Until 1965, each U.S. district court hired and administered its own marshals independently from all others. In 1965, the Executive Office for U.S. Marshals, was created as \"the first organization to supervise U.S. Marshals nationwide\". The United States Marshals Service, a federal agency, was created in 1969.
During the 1992 Los Angeles riots, 200 deputy marshals of the tactical unit Special Operations Group were dispatched to assist local and state authorities in restoring peace and order throughout Los Angeles County, California.
The Marshals Service is responsible for apprehending wanted fugitives, providing protection for the federal judiciary, transporting federal prisoners, protecting endangered federal witnesses, and managing assets seized from criminal enterprises. The Marshals Service is responsible for 55.2% of arrests of federal fugitives. Between 1981 and 1985, the Marshals Service conducted Fugitive Investigative Strike Team operations to jump-start fugitive capture in specific districts. In 2012, U.S. marshals captured over 36,000 federal fugitives and cleared over 39,000 fugitive warrants.
Title 28 USC Chapter 37 564 authorizes United States Marshals, deputy marshals and such other officials of the Service as may be designated by the Director, in executing the laws of the United States within a State, to exercise the same powers which a sheriff of the State may exercise in executing the laws thereof.
Most of the deputy marshals who have volunteered to be SOG members serve as full-time deputies in Marshals Service offices throughout the nation, and they remain on call 24 hours a day. The SOG also maintains a small, full-time operational cadre stationed at the Marshals Service Tactical Operations Center at Camp Beauregard, Louisiana, where all deputies undergo extensive, specialized training in tactics and weaponry.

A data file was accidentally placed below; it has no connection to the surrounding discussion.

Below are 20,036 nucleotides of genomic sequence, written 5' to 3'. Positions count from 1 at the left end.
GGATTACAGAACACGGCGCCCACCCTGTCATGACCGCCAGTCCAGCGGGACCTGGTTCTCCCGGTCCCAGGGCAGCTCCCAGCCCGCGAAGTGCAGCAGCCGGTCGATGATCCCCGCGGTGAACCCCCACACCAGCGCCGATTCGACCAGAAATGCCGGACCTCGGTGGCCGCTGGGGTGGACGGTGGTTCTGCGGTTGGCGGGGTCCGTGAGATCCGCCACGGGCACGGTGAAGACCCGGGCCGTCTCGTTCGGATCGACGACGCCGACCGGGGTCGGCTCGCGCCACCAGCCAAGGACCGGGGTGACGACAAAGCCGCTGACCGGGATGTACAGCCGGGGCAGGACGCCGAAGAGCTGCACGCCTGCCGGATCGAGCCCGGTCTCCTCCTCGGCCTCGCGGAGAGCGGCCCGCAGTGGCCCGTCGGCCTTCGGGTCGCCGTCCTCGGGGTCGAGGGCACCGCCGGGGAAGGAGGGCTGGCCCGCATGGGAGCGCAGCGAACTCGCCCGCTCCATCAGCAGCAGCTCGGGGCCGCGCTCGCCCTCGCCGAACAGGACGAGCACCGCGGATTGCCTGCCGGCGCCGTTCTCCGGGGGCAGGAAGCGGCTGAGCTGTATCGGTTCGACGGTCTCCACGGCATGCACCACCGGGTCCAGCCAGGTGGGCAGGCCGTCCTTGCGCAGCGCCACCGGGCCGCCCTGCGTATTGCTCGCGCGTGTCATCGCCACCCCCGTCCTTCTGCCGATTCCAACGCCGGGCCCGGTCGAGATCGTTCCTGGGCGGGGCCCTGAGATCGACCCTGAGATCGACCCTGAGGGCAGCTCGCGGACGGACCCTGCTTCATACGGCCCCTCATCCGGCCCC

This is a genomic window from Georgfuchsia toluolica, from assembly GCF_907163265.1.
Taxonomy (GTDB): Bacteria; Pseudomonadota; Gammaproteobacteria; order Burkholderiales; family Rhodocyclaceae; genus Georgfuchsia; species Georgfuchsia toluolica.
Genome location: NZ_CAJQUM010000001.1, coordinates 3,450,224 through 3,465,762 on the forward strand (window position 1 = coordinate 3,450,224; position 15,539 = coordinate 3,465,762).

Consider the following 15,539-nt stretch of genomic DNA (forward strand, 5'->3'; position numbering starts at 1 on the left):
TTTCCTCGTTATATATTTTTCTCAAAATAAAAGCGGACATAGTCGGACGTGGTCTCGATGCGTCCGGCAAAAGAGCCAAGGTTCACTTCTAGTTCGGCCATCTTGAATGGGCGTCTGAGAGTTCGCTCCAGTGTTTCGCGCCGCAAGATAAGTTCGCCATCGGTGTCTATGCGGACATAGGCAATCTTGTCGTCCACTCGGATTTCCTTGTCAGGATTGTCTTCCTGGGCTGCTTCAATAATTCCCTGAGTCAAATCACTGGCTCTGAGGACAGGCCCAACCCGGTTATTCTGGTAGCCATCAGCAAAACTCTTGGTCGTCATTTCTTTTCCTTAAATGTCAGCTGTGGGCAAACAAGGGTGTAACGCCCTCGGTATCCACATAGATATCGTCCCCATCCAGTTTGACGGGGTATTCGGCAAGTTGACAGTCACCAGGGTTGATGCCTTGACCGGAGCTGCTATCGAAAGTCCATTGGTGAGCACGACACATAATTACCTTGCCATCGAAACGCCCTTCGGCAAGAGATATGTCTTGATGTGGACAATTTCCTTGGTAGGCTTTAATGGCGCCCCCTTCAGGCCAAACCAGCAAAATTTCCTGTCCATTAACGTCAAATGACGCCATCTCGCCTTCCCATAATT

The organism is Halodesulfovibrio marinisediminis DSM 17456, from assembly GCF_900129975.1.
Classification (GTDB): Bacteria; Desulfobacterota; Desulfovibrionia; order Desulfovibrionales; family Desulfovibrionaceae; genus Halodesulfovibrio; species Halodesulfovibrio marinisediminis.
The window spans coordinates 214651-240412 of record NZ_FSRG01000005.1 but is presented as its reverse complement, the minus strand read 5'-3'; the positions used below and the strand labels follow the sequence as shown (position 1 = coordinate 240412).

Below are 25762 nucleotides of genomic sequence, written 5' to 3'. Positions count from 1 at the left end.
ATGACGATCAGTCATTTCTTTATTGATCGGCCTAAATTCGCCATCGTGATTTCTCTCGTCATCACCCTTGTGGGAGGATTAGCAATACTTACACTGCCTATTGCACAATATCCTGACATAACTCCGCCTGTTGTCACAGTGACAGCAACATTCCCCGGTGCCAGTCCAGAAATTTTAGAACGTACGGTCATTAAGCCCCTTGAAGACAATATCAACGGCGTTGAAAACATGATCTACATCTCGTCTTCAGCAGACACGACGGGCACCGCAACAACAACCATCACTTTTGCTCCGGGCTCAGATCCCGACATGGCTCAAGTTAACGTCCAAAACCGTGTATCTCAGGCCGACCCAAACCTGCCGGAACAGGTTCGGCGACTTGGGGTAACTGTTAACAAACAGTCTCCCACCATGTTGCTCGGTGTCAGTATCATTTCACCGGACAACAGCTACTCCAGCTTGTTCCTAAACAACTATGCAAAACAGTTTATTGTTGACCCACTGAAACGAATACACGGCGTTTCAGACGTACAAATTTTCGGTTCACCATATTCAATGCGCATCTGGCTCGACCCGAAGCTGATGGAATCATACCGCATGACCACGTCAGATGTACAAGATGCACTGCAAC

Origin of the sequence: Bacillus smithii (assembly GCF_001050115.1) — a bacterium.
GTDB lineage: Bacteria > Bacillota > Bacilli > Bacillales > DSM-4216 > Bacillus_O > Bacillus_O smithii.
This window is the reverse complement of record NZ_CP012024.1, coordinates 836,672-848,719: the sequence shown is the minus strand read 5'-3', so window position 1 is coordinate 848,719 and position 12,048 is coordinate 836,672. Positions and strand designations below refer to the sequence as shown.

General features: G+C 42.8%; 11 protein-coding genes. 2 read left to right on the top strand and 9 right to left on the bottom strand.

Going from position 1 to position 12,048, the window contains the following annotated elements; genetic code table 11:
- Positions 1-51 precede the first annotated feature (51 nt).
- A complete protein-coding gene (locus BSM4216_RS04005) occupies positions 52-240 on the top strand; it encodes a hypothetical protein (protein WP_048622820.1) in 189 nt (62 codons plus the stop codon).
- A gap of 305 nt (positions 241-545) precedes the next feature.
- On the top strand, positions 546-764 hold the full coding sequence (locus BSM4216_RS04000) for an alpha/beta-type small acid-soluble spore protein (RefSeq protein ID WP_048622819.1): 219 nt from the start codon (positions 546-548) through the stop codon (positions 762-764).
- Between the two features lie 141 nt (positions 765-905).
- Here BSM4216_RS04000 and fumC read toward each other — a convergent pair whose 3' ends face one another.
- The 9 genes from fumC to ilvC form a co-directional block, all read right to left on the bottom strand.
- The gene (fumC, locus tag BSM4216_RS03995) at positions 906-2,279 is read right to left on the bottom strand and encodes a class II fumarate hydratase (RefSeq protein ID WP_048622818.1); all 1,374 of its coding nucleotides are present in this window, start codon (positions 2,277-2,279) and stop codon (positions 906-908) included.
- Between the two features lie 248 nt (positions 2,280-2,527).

The primary handgun for marshals are Glock pistols in .40 S&W caliber (models 22, 23 or 27). Deputy Marshals may also carry a backup gun, but it must meet certain requirements. Deputy Marshals are also equipped with body armor and collapsible batons for daily use, and ballistic shields, helmets, and protective goggles for serving high risk warrants.
The U.S. court system is divided into 94 federal judicial districts, each with a district court (except the territory of Guam and the Commonwealth of the Northern Mariana Islands, which share a U.S. Marshal). For each district there is a presidentially-appointed and Senate-confirmed United States marshal, a Chief Deputy U.S. Marshal (GS-14 or 15) (and an Assistant Chief Deputy U.S. Marshal in certain larger districts), Supervisory Deputy U.S. Marshals (GS-13), and as many deputy U.S. Marshals (GS-7 and above) and special deputy U.S. Marshals as needed. In the United States federal budget for 2005, funds for 3,067 deputy marshals and criminal investigators were provided. The U.S. Marshal for each United States courts of appeals (the 13 circuit courts) is the U.S. Marshal in whose district that court is physically located.
More than 200 U.S. Marshals, deputy marshals, and special deputy marshals have been killed in the line of duty since Marshal Robert Forsyth was shot dead by an intended recipient of court papers in Augusta, Georgia, on January 11, 1794. He was the first U.S. federal law enforcement officer to be killed in the line of duty. The dead are remembered on an Honor Roll permanently displayed at Headquarters.